Nrama: As a Louisiana native, you know the landscape of the low country better than almost anyone in comics. And after Katrina we've seen many people tell tales of the area, both fiction and non-fiction. What do you think of how the tragedy of Hurricane Katrina has given the area a bittersweet gift of now being a popular place to set stories?

Chamberlain: What's interesting is I was already passing around the first draft of my script before Katrina hit, it was actually in 2003 around the time of Comic-Con in San Diego, and just before I started working with Steve Niles on 30 Days of Night. My script wasn't very good at the time, there was just something missing. It didn't have the drama and the tension I needed it to have and it didn't feel real or important enough. I didn't want to risk putting out a bad comic, so I put the script away to focus on drawing and I would take it out now and then to try and tweak it. I'm in Lafayette, Louisiana, about two hours west of New Orleans, and when Katrina hit New Orleans and Mississippi, we had about two weeks before we were hit by Hurricane Rita, so it was a very quick one-two punch. Rita was the fourth most intense Atlantic hurricane ever recorded. It didn't get the media attention Katrina got, so many people may be unaware it ever happened. Parts of Cameron Parish were completely washed out to sea by a 12 foot storm surge leaving nothing behind. My wife's office was in Vermilion Parish at the time of the storm and it was under 6 or 7 feet of water. Thankfully our home is in Lafayette Parish, north of Cameron and Vermilion, so we only got some flooding, downed trees, and power outages.

But with that kind of chaos from Rita, Katrina wasn't something we were focused on. But there's no doubt Katrina and Rita were a tough blow for everyone in the gulf coast. Getting two hurricanes at once was a real kick in the balls.

Once we got back on our feet, I started thinking about Sweets again and it was pretty obvious I had to address the storm somehow. You can't really ignore it if you're setting your story in New Orleans. Everyone sees the aftermath of a hurricane and that's probably the obvious place to set a story, but I've lived through several major hurricanes already and I know that an approaching storm that fills the entire Gulf of Mexico makes for a highly stressful situation. You're facing a ticking time bomb and every decision you make is important. The concept of using that 'ticking time bomb' in context with my murder mystery was the puzzle piece I was missing and it snapped into place instantly. But the readers have the advantage here, the approaching devastation gives them a bit of insight the characters don't have. The characters don't know what's coming, but the readers do. I hope to use that to my advantage.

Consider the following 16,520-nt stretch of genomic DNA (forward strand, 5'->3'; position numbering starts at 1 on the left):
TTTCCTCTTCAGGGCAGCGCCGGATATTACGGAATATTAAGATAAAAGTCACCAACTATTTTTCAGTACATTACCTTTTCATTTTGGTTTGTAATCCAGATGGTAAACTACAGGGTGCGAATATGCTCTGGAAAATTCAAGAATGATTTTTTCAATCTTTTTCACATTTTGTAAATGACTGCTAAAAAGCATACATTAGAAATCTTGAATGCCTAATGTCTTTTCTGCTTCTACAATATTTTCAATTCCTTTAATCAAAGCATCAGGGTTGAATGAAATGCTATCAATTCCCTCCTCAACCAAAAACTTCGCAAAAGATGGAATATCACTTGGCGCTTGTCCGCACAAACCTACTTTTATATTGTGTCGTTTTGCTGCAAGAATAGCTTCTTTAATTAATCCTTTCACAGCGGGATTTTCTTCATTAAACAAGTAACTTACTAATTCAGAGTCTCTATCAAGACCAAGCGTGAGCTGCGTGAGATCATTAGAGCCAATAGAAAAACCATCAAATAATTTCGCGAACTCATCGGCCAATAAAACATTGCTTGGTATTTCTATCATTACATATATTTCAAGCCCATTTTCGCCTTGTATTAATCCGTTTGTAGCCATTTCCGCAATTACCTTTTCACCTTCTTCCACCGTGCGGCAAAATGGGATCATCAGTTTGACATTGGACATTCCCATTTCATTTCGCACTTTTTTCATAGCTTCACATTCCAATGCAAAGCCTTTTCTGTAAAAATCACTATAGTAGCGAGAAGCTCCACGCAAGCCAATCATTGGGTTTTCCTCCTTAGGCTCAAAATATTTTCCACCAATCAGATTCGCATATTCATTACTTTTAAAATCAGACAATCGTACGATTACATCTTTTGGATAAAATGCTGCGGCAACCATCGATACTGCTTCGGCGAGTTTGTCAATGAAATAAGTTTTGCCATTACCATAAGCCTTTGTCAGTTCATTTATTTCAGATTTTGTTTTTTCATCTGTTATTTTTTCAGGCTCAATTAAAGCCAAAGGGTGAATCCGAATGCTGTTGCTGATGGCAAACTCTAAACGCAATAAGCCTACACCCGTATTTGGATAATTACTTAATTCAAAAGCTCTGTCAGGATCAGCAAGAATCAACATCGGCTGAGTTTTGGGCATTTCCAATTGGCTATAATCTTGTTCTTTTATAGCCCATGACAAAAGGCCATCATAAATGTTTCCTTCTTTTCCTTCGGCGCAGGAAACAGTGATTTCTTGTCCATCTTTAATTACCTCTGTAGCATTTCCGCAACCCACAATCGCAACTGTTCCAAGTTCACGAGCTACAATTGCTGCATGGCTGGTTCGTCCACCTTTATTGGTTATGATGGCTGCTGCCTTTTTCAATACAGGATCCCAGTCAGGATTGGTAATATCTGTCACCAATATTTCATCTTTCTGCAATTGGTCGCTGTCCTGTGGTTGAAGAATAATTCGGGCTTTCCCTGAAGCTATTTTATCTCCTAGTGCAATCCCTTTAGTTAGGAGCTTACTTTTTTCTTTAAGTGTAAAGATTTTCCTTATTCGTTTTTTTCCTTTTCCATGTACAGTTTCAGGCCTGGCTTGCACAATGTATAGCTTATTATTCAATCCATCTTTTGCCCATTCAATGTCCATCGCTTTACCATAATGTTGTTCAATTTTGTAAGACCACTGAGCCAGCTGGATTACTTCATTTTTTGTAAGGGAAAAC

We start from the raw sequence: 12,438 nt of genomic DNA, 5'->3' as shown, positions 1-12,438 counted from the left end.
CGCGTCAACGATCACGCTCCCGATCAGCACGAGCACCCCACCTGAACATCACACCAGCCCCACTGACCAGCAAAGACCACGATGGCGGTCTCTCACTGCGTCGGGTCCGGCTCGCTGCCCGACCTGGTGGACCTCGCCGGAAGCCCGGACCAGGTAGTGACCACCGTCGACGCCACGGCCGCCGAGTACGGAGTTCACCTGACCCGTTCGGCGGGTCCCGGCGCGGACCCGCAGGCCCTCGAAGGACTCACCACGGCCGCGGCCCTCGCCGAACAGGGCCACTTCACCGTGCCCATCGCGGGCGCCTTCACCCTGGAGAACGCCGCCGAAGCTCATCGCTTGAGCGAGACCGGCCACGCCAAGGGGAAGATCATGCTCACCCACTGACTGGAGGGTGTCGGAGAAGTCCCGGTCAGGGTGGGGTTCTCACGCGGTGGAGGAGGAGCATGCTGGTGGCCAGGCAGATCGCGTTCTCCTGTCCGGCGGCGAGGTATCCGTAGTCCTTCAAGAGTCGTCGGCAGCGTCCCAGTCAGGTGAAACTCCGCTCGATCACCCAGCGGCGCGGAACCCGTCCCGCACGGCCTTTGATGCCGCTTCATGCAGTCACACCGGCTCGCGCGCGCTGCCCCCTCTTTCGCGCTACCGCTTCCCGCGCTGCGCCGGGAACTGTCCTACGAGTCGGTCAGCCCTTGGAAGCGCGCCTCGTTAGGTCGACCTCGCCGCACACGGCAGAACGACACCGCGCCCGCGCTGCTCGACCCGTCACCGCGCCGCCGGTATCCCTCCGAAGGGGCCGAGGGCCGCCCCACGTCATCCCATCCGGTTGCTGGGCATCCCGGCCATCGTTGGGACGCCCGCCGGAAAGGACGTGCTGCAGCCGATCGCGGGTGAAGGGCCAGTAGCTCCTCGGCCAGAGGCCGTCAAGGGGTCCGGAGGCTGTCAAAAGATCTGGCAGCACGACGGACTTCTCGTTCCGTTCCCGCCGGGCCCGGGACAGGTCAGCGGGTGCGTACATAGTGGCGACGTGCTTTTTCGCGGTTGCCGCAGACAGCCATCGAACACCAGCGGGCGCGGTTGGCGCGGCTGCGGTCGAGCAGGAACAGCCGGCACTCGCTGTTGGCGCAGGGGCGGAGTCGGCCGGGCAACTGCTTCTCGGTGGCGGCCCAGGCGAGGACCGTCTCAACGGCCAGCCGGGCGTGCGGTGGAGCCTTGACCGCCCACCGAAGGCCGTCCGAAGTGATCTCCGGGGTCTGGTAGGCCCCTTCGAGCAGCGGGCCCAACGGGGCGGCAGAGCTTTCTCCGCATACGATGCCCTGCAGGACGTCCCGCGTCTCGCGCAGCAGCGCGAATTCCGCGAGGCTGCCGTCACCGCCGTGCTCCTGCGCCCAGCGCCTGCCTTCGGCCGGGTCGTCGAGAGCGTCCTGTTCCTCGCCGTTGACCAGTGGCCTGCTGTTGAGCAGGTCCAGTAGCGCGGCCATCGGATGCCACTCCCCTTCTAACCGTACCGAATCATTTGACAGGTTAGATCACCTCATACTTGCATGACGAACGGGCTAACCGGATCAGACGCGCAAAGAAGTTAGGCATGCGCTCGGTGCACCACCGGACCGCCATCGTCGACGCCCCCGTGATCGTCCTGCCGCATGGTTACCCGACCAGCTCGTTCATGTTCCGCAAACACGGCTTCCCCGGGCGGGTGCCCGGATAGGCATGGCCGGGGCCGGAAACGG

As for Katrina inspiring people to set more stories in New Orleans, I think that's great. New Orleans is a fantastic town, and South Louisiana in general is rich with an amazing blend of cultures, food, music, art, dialect, etc. Unfortunately there's an unhealthy dose of cliché that finds its way into these stories, false concepts of New Orleans and South Louisiana that have somehow become 'common knowledge' with writers. Apparently we all talk with a twang, and everyone is a Cajun, even if your ancestors weren't kicked out of Canada. We laugh it off because it's all seems unintentionally comical, but it'd be great if writers did a better job understanding the people they're writing about. I thought David Simon and Eric Overmyer did a great job with Tremé. That's a small slice of Louisiana, but they understood the differences between Cajun, French, and Creole, and most of his Cajuns were visiting musicians from Acadiana.

There were a million little cultural things they got right like eating red beans on Monday and the fact that music is more than just entertainment, it's ingrained culturally in a way you won't find anywhere else in the world.

Nrama: A couple months back you did a Kickstarter fundraising campaign for this book, which is a common thing in recent months but you were one of the first to do it for a print book. Can you tell us about that experience, and what you've done with the money raised with the donations?

Chamberlain: I learned about Kickstarter early on because I'm a fan of tech junkie Jason Calacanis' and he had mentioned it a few times on his podcast or webcast, can't remember which, but I poked around on the site and I was impressed with some of the early projects seeking funding. Some quality projects were being pitched right from the start, so I bookmarked the site with the idea that I might use it when Sweets was ready to go. I contacted a few people that had used Kickstarter or a similar service to pick their brains about what worked and what didn't work, and that helped pave the way for my own Kickstarter project. Unlike many comic projects currently on Kickstarter, I didn't need to generate funds to 'publish' the book. I was already set up with Image Comics to publish. But there is no page rate or income with Image Comics, the profits (if any) are on the back end if the book sells well enough to generate profits. So I used Kickstarter to help cover promotional costs. It's helped pay for things like advertising, convention costs, banners, posters, preview books, printing, shipping, etc. Having done Punks in the past as a creator owned comic with Joshua Fialkov, I knew I needed more than just press releases to get the word out. The Kickstarter funds have been a huge help already and with Comic-Con sneaking up on me, I'm very glad I did it.